The 2022-23 state budget, which has passed the legislature and is awaiting Gov. Gavin Newsom’s signature, includes over $23 million for Long Beach projects, including:
- $3.8 million for completion of the walking trail along the San Gabriel River to the Pacific Ocean;
- $1.6 million for completion of the El Dorado Regional Park youth softball and baseball fields;
- $10.2 million for improvements at El Dorado East Regional Park;
- $2.2 million for capital improvements of Camp Fire Long Beach;
- $3.7 million for renovation and construction projects of Los Altos Family YMCA; and
- $1.6 million for improvements at Stearns Park.
“Improving the quality of life in our local communities has been a key priority for me throughout the eight years I have served in the state assembly,” O’Donnell said in a statement. “Our state’s budget not only funds our schools, social services and other vital programs, it also provides important investments in our neighborhoods and communities.”
But for some residents, who have argued for a more even distribution of park space in the city, the funding has highlighted the need for a more direct focus on park equity. Some have criticized how the list of projects favors East Long Beach, which is generally Whiter, more affluent and has better access to parks than other areas.
“From an equity standpoint, there’s a huge need for parks and open space … in much more dense areas of the city,” James Suazo, executive director of the nonprofit Long Beach Forward said in an interview Thursday.
O’Donnell’s 70th District includes almost all of Long Beach, except for the northernmost 9th City Council District and portions of the 8th City Council District north of Del Amo Boulevard.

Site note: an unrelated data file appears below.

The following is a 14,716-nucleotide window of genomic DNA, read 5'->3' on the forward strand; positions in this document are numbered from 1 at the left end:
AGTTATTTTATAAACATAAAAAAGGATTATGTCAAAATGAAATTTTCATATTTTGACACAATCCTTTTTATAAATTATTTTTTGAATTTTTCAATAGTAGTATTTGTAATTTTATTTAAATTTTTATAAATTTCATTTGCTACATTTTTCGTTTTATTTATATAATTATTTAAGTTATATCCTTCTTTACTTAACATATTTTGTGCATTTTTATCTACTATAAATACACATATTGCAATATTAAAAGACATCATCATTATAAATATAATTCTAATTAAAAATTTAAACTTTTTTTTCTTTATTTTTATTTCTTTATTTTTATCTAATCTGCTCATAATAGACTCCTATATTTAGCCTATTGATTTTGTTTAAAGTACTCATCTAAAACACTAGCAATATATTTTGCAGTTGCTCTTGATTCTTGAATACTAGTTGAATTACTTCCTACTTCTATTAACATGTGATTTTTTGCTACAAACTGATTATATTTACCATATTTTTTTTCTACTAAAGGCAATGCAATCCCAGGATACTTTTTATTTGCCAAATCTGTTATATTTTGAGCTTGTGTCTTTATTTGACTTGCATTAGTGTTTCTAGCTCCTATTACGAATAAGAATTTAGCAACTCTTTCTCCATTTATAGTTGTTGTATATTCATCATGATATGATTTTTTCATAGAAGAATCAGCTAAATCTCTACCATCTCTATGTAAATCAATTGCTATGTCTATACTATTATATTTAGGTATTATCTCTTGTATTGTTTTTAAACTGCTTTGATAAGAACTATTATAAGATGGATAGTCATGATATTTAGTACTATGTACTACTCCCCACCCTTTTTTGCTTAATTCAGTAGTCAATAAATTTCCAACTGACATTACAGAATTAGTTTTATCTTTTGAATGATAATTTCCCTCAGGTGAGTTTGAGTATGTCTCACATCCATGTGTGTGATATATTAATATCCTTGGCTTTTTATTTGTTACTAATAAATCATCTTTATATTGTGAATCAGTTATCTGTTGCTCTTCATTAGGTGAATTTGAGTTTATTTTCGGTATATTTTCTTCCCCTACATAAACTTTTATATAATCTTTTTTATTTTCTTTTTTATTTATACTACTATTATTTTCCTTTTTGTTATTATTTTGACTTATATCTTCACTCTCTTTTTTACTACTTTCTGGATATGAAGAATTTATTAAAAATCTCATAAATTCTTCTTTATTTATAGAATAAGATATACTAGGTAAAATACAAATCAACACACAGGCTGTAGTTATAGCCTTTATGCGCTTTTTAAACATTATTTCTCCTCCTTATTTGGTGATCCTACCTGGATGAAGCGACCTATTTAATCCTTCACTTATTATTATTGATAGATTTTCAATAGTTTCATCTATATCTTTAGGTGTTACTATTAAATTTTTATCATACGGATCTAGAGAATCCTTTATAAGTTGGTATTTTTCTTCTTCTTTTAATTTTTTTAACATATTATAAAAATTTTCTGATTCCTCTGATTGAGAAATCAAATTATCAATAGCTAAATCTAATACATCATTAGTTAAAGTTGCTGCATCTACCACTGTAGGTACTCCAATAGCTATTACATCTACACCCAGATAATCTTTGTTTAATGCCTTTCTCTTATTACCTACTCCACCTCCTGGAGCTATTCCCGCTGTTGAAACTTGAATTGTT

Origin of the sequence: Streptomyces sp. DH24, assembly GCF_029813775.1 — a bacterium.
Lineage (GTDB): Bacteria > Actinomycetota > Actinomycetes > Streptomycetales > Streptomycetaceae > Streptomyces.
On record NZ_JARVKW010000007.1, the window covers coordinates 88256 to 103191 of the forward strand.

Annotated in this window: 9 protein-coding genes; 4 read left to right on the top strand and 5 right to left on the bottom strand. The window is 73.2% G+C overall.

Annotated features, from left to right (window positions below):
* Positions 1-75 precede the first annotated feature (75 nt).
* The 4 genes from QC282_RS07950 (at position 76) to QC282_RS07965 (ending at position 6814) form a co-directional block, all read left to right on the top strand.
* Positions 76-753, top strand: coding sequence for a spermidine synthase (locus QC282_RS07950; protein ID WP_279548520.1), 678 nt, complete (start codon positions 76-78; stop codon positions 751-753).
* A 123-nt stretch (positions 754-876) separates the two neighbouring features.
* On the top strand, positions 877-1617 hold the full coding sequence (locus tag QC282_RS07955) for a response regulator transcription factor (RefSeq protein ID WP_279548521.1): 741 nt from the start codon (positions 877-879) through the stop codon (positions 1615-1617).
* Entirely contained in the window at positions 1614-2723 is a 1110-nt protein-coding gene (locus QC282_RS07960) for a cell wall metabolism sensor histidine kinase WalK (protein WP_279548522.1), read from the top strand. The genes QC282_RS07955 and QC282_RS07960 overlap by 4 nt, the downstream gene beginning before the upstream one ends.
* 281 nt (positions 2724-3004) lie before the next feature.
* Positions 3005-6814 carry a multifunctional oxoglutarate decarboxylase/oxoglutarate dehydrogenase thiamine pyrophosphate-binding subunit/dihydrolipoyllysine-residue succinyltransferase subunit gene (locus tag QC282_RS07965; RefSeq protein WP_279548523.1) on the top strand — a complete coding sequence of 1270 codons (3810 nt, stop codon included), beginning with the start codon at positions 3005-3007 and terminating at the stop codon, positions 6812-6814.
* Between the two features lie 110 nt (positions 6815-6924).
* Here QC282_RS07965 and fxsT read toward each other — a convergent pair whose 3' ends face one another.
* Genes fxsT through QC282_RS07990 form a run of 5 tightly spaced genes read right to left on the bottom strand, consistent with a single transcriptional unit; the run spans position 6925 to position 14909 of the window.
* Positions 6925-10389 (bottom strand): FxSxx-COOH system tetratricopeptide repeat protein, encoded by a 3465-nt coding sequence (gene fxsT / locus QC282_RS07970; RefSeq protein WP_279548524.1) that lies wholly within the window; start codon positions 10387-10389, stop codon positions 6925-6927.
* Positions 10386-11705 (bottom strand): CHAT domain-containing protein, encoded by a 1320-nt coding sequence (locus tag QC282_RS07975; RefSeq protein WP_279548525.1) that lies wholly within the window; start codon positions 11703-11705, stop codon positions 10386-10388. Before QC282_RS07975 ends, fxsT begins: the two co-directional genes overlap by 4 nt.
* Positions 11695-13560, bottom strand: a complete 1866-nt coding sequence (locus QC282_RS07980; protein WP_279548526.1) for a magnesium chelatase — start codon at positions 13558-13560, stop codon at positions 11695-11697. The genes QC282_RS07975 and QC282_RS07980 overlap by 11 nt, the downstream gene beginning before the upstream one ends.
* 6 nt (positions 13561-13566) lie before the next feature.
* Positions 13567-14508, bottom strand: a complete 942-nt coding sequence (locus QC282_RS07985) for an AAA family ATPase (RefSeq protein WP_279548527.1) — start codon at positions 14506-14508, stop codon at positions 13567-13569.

O’Donnell was not available for a phone interview, but in an emailed statement sent through a spokesperson, O’Donnell said city officials asked him to pursue funding for El Dorado Park.
“El Dorado Regional Park, by its very name, is a regional park that is treasured and enjoyed by people from all over,” he said. “These projects will benefit all residents of Long Beach and the neighboring communities in my Assembly district.”
The spokesperson declined to provide further comment from O’Donnell on how the other projects were chosen.
City officials, meanwhile, touted the funding O’Donnell secured for El Dorado and Stearns parks in a Wednesday memo, along with requests by other local representatives that included $2 million for the 51st Street Greenbelt and $1.2 million for the Wrigley Greenbelt.
But several other projects in park-poor areas, like the long-planned expansion and connection of Drake and Chavez parks or the $136,700 in improvements needed for Silverado Skate Park, remain unfunded by the city or state.
The issue of park equity has long been a sticking point for environmental activists, given the proven link between green space and better health outcomes. Those calling for a more even distribution of parks have often pointed to the fact that East Long Beach offers over 15 acres of green and open space per 1,000 residents, while other areas of the city, including the Westside, have as low as 1 acre per 1,000 residents.
Suazo added that the parks in the more affluent areas also have more amenities and events than those in Central, North and West Long Beach. He attributed both the amount of park space and amenities to decades of racially motivated policies such as redlining, which kept people of color out of certain areas.
“What we’ve seen over years and years, and this press release [from O’Donnell’s office] just further shows, is that parks that have already gotten such a massive public investment will continue to receive massive public investment,” Suazo said. “And we leave park-poor areas to rely on charity or the private sector.”
“I think that’s very backwards way to approach how we resource and adequately fund structurally our parks,” Suazo added.
The issue of park equity has been a hot topic for years, which led the City Council to adopt a strategic plan to address park equity in January of this year.